Role of Local Policies in Facilitating Adaptation of Smallholder Farming to Climate Change in Uganda

Revocatus Twinomuhangi, Carolyn Natuhwera, Edidah L. Ampaire


The research was funded by a USAID project entitled ‘Enhancing Climate Resilience of Agricultural Livelihoods’ that was implemented by the International Institute of Tropical Agriculture (IITA in partnership with Makerere University Centre for Climate Research and Innovation (MUCCRI) and the National Agriculture Research Organization (NARO). The CGIAR program on Climate Change, Agriculture and Food Security (CCAFS) provided additional support.


Smallholder farming in Sub-Saharan Africa is highly vulnerable to the impacts of climate change and supportive local policies and plans are needed guide climate resilient farming systems. This study explores how local policies are enabling adaptation of smallholder farming to the impacts of climate change in Uganda. A mixed methods approach was used including review of policies and other literature, field assessments conducted Eastern and Central regions of Uganda. Data was collected from smallholder farmers, government officials and non-state actors at district, sub-county and village levels. Findings reveal that whereas Uganda has an elaborate national climate change policy framework that prioritizes the mainstreaming of climate change in policies and practices at all levels of government, development policies and plans at the local levels have not yet adequately incorporated climate change, and the adaptation practices adopted by smallholder farmers to address the negative impacts of climate change are more reactionary, and are not guided or influenced by local adaptation policies. Effective local adaptation policy and practice is constrained by non-inclusive policy formulation processes, institutional and human resource gaps, climate finance and unreliable climate information and advisory services. We suggest the strengthening local adaptive capacity through inclusive local adaptation policy formulation and implementation, improved climate information services and strong local institutional framework to support smallholder farmers build resilience to climate change.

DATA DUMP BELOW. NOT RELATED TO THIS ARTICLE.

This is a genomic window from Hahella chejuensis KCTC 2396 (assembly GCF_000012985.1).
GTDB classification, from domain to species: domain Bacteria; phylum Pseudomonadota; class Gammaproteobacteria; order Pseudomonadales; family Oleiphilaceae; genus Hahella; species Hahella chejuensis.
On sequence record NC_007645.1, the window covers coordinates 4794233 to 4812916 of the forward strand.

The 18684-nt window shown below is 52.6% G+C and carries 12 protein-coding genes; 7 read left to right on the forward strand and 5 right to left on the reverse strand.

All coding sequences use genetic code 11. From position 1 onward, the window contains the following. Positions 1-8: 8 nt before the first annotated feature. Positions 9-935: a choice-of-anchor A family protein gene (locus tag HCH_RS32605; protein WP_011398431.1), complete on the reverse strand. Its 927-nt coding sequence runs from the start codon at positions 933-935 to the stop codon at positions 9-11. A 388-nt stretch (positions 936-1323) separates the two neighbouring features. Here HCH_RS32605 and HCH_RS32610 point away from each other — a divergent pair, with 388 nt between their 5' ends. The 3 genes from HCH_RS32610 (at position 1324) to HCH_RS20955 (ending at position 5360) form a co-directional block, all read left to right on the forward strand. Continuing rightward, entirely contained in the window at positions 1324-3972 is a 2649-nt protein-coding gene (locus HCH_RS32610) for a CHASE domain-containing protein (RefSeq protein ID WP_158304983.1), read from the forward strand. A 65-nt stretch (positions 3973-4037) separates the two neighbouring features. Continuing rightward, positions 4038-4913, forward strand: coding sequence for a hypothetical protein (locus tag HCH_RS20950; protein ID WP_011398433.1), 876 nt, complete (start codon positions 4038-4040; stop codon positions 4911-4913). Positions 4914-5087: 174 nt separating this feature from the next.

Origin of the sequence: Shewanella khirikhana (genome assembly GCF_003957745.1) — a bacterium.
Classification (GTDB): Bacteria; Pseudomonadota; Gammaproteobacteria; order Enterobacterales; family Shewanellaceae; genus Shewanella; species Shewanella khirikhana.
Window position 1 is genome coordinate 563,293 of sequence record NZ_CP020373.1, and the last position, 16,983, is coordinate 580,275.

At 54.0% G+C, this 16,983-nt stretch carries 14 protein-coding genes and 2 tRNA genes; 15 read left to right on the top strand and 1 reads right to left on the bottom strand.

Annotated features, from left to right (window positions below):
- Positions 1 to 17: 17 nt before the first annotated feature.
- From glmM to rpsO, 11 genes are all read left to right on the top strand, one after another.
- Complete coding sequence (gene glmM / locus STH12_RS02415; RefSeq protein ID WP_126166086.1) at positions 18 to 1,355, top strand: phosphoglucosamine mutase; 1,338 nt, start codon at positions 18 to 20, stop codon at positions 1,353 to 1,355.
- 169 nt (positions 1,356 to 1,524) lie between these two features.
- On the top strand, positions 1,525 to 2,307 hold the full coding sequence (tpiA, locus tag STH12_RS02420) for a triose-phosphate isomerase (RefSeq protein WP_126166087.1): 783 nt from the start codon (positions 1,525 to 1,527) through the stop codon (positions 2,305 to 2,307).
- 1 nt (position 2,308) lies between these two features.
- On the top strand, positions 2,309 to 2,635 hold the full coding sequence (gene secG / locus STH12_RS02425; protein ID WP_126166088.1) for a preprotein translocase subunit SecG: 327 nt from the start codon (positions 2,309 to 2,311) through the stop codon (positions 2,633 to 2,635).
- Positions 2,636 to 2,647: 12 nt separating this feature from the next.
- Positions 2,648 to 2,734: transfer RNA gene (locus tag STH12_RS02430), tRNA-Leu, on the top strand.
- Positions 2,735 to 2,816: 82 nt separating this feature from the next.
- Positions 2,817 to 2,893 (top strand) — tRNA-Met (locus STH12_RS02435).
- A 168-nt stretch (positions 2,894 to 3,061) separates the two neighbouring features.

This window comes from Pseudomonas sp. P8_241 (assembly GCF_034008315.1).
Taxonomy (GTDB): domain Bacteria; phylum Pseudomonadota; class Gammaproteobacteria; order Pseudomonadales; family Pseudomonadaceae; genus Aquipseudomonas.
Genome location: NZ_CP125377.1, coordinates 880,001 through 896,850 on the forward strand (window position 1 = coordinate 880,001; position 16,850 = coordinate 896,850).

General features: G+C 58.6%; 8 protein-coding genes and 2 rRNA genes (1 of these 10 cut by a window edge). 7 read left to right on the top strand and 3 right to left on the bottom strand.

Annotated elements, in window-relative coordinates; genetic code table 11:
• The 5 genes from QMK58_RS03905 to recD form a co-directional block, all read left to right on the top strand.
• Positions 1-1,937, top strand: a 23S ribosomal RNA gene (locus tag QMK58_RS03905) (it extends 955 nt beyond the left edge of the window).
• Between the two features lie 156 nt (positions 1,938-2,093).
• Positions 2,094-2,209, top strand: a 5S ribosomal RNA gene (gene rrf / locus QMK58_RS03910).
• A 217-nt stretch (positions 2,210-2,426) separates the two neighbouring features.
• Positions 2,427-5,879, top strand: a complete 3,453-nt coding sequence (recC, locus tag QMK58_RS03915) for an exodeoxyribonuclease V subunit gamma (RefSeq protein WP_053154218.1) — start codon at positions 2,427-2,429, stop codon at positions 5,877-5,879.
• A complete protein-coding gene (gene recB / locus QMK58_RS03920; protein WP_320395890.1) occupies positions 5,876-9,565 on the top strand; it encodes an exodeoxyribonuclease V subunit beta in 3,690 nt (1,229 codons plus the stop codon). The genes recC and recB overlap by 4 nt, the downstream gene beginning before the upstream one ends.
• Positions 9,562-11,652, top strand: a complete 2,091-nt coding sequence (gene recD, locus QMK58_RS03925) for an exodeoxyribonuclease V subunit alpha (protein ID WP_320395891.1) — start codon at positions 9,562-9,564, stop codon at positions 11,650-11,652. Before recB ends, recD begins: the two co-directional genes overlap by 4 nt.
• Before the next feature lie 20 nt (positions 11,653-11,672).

Keywords: climate risks, vulnerability, local adaption policies, resilient agriculture, Uganda

DOI: 10.7176/JEES/9-11-09

Publication date: November 30th 2019

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ISSN (Paper)2224-3216 ISSN (Online)2225-0948

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